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The effect of earthworms on plant response in metal contaminated soil focusing on belowground-aboveground relationships

Abstract : Contaminated soils are lands in Europe deemed less favourable for conventional agriculture. To overcome the problem of their poor fertility, bio-fertilization could be a promising approach. Soil inoculation with a choice of biological species (e.g. earthworm, mycorrhizal fungi, diazotroph bacteria) can be performed in order to improve soil properties and promote nutrients recycling. However, questions arise concerning the dynamics of the contaminants in an inoculated soil. The aim of this study was to highlight the soil-plant-earthworm interactions in the case of a slightly contaminated soil. For this purpose, a pot experiment in controlled conditions was carried out during 2 months with a Cd, Zn, and Cu contaminated sandy soil, including conditions with or without earthworms (Aporrectodea caliginosa) and with or without plants (Lolium perenne). The three components of the trace element bioavailability were studied to understand the belowground-aboveground relationships and were quantified as followed: i) environmental availability in soils by measuring trace element concentrations in soil solution, ii) environmental bioavailability for organisms by measuring trace element concentrations in depurated whole earthworms bodies and in the plant aerial biomass, and iii) toxicological bioavailability, by measuring survival rate and body weight changes for earthworms and biomass for plants. The results showed that earthworm inoculation increased the content of all studied TE in soil solution. Moreover, lower concentrations of Cd and Zn were found in plants in the presence of earthworms while the bioavailability decreased when compared to the condition without plants. The trace element bioaccumulation in earthworms did not produce a direct toxicity, according to the earthworm survival rate and body weight results. Finally, our pot experiment confirmed that even in contaminated soils, the presence of A. caliginosa promotes plant adaptation and improves biomass production, reducing trace element uptake.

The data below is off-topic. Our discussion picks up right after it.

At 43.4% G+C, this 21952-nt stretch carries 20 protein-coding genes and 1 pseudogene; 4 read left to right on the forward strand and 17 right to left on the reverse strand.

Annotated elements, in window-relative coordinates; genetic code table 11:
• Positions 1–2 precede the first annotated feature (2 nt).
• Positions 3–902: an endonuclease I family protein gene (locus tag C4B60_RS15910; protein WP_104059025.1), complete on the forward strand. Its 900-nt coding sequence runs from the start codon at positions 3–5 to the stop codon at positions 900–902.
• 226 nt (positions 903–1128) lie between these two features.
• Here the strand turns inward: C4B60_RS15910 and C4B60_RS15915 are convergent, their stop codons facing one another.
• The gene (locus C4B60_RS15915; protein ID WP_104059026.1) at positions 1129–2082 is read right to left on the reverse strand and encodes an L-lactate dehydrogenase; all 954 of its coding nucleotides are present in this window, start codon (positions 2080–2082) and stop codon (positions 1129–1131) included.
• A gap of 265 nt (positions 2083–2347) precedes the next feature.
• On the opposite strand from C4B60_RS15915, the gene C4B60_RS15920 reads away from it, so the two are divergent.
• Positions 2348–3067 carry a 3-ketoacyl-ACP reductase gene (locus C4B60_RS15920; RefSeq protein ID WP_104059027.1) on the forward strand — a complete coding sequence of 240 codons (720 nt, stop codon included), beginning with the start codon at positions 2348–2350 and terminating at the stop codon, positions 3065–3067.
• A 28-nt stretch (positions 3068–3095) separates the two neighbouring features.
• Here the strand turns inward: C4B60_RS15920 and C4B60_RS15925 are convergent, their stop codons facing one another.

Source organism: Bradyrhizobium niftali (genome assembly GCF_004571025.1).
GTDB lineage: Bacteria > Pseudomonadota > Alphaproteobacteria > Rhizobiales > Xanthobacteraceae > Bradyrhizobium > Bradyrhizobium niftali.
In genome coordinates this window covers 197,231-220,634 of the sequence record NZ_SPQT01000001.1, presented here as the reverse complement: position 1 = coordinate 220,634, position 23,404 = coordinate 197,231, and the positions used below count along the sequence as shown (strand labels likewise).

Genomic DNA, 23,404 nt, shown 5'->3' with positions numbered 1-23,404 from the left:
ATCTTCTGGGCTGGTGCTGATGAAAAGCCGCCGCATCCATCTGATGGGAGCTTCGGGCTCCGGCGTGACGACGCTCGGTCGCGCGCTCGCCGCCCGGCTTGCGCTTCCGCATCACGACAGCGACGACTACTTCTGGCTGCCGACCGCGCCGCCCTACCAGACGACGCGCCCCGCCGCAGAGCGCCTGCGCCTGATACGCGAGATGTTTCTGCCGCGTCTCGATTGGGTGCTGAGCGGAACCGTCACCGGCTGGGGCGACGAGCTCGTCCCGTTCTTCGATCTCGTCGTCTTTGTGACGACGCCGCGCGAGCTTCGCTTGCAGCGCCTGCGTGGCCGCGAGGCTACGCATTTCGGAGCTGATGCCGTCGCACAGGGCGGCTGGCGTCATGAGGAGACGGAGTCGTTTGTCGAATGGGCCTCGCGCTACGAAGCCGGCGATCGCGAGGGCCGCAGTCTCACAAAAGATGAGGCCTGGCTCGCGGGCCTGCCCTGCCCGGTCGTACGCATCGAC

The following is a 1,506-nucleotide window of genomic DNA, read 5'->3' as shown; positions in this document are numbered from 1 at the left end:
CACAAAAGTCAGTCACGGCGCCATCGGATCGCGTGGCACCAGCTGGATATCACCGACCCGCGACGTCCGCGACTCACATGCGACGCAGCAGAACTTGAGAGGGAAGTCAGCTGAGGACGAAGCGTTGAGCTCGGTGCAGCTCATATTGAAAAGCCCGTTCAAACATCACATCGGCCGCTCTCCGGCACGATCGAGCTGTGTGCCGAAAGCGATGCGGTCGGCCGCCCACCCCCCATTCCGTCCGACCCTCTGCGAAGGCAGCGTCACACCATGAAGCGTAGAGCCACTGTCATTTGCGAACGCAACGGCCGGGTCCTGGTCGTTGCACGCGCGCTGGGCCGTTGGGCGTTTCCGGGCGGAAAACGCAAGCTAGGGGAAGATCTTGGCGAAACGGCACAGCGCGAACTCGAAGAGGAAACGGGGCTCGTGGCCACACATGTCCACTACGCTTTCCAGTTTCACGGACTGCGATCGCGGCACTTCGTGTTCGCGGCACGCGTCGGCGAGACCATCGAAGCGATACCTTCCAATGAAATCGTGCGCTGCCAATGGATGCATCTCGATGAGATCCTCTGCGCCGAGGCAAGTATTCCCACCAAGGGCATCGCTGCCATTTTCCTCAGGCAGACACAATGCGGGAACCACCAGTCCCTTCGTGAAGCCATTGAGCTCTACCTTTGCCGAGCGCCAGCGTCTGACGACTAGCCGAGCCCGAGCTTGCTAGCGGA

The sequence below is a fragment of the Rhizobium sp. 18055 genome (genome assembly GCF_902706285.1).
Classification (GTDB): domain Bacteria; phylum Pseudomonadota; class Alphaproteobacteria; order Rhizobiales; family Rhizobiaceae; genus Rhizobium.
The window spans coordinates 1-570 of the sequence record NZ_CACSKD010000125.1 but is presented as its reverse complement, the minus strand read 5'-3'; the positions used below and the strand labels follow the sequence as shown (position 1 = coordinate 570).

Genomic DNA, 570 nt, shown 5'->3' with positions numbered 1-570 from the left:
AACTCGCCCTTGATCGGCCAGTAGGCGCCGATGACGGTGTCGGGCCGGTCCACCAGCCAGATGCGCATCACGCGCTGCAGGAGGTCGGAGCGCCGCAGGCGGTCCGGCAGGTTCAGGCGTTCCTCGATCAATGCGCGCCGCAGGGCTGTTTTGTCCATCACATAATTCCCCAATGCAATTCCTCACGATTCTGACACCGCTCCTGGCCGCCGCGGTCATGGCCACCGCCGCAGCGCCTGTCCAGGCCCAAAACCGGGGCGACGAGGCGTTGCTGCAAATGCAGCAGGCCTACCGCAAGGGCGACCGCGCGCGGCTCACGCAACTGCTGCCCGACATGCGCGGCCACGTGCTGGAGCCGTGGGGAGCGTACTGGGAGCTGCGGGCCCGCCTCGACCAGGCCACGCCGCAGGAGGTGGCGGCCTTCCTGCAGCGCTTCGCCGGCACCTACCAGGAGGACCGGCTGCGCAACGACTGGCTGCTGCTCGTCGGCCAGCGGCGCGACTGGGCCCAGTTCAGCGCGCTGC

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Contributor : Marina Pavlidès <>
Submitted on : Tuesday, August 24, 2021 - 10:22:52 AM
Last modification on : Thursday, August 26, 2021 - 3:29:19 AM

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Olivier Hullot, Isabelle Lamy, Raphael Tiziani, Tanja Mimmo, Lisa Ciadamidaro. The effect of earthworms on plant response in metal contaminated soil focusing on belowground-aboveground relationships. Environmental Pollution, Elsevier, 2021, 274, pp.116499. ⟨10.1016/j.envpol.2021.116499⟩. ⟨hal-03324891⟩



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